Hepatorenal syndrome is kidney failure that occurs with advanced liver disease and in the absence of other causes of kidney failure. So, healthcare providers diagnose it by first confirming liver disease and kidney failure, and then ruling out other possible causes of kidney failure. They will use a variety of imagining tests, blood tests and urine tests to evaluate your liver function and kidney function.
Kidney failure makes HRS urgent, but liver disease is the root of the problem. Hepatorenal syndrome is classified as “prerenal” acute kidney failure because it happens when your kidneys are otherwise healthy. In fact, if your kidneys were transplanted into someone else’s body, they would work just fine. By the same token, your kidneys are likely to regain their functionality if you regain liver functionality.
Some people with acute liver failure may recover their liver and kidney functionality. All others will need a liver transplant. They may have needed a transplant eventually, but HRS makes the need more urgent. However, not everyone qualifies for a liver transplant, and those who do may have to wait to get one.
In the meantime, your healthcare provider will work to preserve your kidney function as much as possible and alleviate symptoms and side effects of the condition. These steps may help to improve your overall condition and make you more fit for liver transplant surgery. They may also improve your outcome if you do have liver transplant surgery. But they aren’t curative. Therapies may include:
The best way to prevent hepatorenal syndrome is to manage liver disease before it progresses to cirrhosis. Chronic liver disease progresses slowly over many years. Those who are aware of it can often slow or reverse it by taking steps such as quitting alcohol use, losing weight and improving their diet. However, many people don’t have symptoms, and may not discover it without a routine checkup.
If you already have cirrhosis, there’s no way to predict or prevent the onset of HRS. But you may be able to prevent spontaneous bacterial peritonitis (SBP), which is the most common “trigger.” SBP in people with cirrhosis precipitates up to 25% of HRS cases. Taking antibiotics preventatively if your provider believes you are at particularly high risk for SBP can reduce the possibility of developing HRS by reducing this precipitating factor.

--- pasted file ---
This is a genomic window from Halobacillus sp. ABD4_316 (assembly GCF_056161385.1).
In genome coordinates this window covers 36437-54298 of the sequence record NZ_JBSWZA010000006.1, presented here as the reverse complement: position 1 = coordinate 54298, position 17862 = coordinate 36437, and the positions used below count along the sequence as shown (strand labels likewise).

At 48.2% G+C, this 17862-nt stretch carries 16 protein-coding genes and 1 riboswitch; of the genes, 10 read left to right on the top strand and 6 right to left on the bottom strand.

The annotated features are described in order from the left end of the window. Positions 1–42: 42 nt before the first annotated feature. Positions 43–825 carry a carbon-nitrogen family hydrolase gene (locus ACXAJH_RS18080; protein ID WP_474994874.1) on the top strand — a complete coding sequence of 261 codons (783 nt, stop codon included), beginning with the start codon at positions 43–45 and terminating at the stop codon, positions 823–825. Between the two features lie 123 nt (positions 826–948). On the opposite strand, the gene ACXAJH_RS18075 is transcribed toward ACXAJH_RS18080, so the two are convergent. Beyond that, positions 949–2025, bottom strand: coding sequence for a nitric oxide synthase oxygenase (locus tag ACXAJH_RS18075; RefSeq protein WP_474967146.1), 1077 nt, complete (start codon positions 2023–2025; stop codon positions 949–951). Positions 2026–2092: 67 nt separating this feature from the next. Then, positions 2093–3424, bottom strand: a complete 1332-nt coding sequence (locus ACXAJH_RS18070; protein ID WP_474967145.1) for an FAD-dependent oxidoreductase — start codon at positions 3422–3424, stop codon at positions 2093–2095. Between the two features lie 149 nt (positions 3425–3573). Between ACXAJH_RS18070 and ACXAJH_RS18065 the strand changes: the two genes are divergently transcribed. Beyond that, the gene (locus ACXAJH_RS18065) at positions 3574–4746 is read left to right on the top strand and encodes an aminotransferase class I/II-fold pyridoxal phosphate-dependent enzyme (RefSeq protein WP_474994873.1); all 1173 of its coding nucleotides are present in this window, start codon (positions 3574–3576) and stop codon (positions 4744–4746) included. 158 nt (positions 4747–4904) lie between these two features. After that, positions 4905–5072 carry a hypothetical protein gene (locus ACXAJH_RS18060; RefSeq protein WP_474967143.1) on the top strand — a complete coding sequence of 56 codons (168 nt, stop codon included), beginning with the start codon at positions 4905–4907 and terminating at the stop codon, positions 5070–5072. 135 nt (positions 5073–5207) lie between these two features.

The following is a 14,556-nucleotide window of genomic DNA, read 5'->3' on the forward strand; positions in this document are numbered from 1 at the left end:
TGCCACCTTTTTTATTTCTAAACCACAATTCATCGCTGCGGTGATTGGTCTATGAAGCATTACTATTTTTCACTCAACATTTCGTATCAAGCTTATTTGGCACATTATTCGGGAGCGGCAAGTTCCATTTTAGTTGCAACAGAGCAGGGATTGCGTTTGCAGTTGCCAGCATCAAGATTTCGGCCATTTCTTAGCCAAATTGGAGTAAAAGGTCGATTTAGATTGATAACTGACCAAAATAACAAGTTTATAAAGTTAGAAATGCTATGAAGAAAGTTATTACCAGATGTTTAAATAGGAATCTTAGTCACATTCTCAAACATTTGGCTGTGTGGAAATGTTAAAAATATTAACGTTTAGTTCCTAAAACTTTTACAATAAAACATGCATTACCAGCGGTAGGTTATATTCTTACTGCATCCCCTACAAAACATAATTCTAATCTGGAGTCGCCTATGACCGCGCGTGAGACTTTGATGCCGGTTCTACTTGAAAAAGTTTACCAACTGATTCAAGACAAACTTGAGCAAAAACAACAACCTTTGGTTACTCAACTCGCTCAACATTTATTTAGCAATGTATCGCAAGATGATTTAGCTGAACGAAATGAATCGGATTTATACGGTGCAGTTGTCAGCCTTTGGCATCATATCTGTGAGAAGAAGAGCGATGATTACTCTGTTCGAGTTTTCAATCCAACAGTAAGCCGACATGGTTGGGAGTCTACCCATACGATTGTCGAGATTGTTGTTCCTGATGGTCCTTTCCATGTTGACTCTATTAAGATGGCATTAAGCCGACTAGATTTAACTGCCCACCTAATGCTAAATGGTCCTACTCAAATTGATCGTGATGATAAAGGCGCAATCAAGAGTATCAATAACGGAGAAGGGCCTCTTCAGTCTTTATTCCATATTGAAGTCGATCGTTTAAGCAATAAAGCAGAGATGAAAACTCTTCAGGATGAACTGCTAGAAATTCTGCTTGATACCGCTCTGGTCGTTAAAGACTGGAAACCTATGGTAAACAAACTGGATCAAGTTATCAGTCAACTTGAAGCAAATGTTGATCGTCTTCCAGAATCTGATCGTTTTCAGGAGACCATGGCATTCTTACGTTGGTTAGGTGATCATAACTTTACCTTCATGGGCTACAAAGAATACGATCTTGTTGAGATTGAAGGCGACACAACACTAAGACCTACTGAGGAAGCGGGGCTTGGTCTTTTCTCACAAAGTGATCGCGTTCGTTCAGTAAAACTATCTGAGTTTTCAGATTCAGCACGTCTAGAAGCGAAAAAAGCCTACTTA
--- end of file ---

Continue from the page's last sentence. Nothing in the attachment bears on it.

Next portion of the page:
Without a liver transplant, the outlook for most people is grim. The median survival rate for people with acute onset HRS and no transplant is two weeks. With more chronic HRS, the median survival rate without a transplant is three to six months. Those with more advanced liver failure will decline more rapidly. Rapid decline could also complicate your condition by making you too sick to safely undergo transplant surgery.
However, if you do have a liver transplant, your outlook is much better. The survival rate after liver transplant for people with HRS is 60% when measured three years later. This is only slightly lower than the three-year survival rate for liver transplant recipients in general (75%). Most people will also regain their kidney functionality over the following weeks. A small number (5%) may require ongoing dialysis.
A note from Cleveland Clinic
Whether you are in the slow decline of end-stage liver disease, or whether the onset of hepatorenal syndrome suddenly speeds up your timeline, the liver donor waiting list is not an enviable list to be on. There are far more people on the list than there will be donor livers available. But you can skip the list and improve your overall health outcomes if you are able to find a living liver donor.
Living donors are healthy volunteers, usually loved ones, with a compatible blood type and body size to yours. Just a piece of a liver from another living person can grow back into a full-sized liver in both you and your donor. Living livers also tend to be in better condition than deceased donor livers. Surgeons make every effort to make transplant surgery minimally invasive for their heroic living donors.
Last reviewed by a Cleveland Clinic medical professional on 06/19/2022.